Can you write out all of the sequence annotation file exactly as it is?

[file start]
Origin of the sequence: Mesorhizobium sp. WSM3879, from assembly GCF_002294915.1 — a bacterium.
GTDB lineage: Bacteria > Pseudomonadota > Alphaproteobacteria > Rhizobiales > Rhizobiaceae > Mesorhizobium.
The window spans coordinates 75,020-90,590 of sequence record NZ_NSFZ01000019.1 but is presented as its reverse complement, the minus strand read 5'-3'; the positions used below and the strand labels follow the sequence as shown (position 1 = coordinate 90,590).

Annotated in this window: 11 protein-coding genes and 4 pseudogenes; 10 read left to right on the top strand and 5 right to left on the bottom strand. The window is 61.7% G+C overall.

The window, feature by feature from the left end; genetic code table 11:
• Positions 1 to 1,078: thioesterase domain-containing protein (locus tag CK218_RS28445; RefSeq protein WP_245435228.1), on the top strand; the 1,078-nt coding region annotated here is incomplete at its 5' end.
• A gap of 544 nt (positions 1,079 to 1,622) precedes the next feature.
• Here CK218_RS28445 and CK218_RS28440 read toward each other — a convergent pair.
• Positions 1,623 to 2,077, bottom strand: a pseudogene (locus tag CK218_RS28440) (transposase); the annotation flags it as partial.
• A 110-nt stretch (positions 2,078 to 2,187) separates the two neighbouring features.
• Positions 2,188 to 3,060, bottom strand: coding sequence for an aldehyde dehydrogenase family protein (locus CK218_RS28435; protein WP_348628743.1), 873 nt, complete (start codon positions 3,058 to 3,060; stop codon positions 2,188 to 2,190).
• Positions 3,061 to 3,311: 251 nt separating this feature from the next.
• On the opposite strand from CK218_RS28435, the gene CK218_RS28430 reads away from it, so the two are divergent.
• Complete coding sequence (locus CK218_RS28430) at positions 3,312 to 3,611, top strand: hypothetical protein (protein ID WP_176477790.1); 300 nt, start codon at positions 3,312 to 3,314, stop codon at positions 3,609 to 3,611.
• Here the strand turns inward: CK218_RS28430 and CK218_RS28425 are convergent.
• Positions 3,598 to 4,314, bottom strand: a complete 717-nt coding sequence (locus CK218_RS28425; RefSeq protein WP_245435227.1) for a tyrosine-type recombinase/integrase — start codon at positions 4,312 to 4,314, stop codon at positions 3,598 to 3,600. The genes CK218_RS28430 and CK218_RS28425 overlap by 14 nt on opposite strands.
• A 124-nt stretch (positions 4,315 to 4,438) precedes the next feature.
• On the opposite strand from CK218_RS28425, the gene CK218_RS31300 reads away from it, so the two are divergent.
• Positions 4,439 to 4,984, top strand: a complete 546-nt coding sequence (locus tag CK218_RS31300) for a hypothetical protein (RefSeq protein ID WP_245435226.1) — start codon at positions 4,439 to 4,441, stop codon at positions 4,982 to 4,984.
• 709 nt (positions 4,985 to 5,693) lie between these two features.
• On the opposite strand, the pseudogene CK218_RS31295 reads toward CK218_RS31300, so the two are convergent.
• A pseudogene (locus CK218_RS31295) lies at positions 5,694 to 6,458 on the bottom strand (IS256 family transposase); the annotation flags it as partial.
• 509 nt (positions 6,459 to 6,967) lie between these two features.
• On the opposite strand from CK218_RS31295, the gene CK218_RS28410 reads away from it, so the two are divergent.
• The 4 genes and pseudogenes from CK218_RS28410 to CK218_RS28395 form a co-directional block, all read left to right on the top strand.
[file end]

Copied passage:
Origin of the sequence: Mesorhizobium sp. WSM3879, from assembly GCF_002294915.1 — a bacterium.
GTDB lineage: Bacteria > Pseudomonadota > Alphaproteobacteria > Rhizobiales > Rhizobiaceae > Mesorhizobium.
The window spans coordinates 75,020-90,590 of sequence record NZ_NSFZ01000019.1 but is presented as its reverse complement, the minus strand read 5'-3'; the positions used below and the strand labels follow the sequence as shown (position 1 = coordinate 90,590).

Annotated in this window: 11 protein-coding genes and 4 pseudogenes; 10 read left to right on the top strand and 5 right to left on the bottom strand. The window is 61.7% G+C overall.

The window, feature by feature from the left end; genetic code table 11:
• Positions 1 to 1,078: thioesterase domain-containing protein (locus tag CK218_RS28445; RefSeq protein WP_245435228.1), on the top strand; the 1,078-nt coding region annotated here is incomplete at its 5' end.
• A gap of 544 nt (positions 1,079 to 1,622) precedes the next feature.
• Here CK218_RS28445 and CK218_RS28440 read toward each other — a convergent pair.
• Positions 1,623 to 2,077, bottom strand: a pseudogene (locus tag CK218_RS28440) (transposase); the annotation flags it as partial.
• A 110-nt stretch (positions 2,078 to 2,187) separates the two neighbouring features.
• Positions 2,188 to 3,060, bottom strand: coding sequence for an aldehyde dehydrogenase family protein (locus CK218_RS28435; protein WP_348628743.1), 873 nt, complete (start codon positions 3,058 to 3,060; stop codon positions 2,188 to 2,190).
• Positions 3,061 to 3,311: 251 nt separating this feature from the next.
• On the opposite strand from CK218_RS28435, the gene CK218_RS28430 reads away from it, so the two are divergent.
• Complete coding sequence (locus CK218_RS28430) at positions 3,312 to 3,611, top strand: hypothetical protein (protein ID WP_176477790.1); 300 nt, start codon at positions 3,312 to 3,314, stop codon at positions 3,609 to 3,611.
• Here the strand turns inward: CK218_RS28430 and CK218_RS28425 are convergent.
• Positions 3,598 to 4,314, bottom strand: a complete 717-nt coding sequence (locus CK218_RS28425; RefSeq protein WP_245435227.1) for a tyrosine-type recombinase/integrase — start codon at positions 4,312 to 4,314, stop codon at positions 3,598 to 3,600. The genes CK218_RS28430 and CK218_RS28425 overlap by 14 nt on opposite strands.
• A 124-nt stretch (positions 4,315 to 4,438) precedes the next feature.
• On the opposite strand from CK218_RS28425, the gene CK218_RS31300 reads away from it, so the two are divergent.
• Positions 4,439 to 4,984, top strand: a complete 546-nt coding sequence (locus tag CK218_RS31300) for a hypothetical protein (RefSeq protein ID WP_245435226.1) — start codon at positions 4,439 to 4,441, stop codon at positions 4,982 to 4,984.
• 709 nt (positions 4,985 to 5,693) lie between these two features.
• On the opposite strand, the pseudogene CK218_RS31295 reads toward CK218_RS31300, so the two are convergent.
• A pseudogene (locus CK218_RS31295) lies at positions 5,694 to 6,458 on the bottom strand (IS256 family transposase); the annotation flags it as partial.
• 509 nt (positions 6,459 to 6,967) lie between these two features.
• On the opposite strand from CK218_RS31295, the gene CK218_RS28410 reads away from it, so the two are divergent.
• The 4 genes and pseudogenes from CK218_RS28410 to CK218_RS28395 form a co-directional block, all read left to right on the top strand.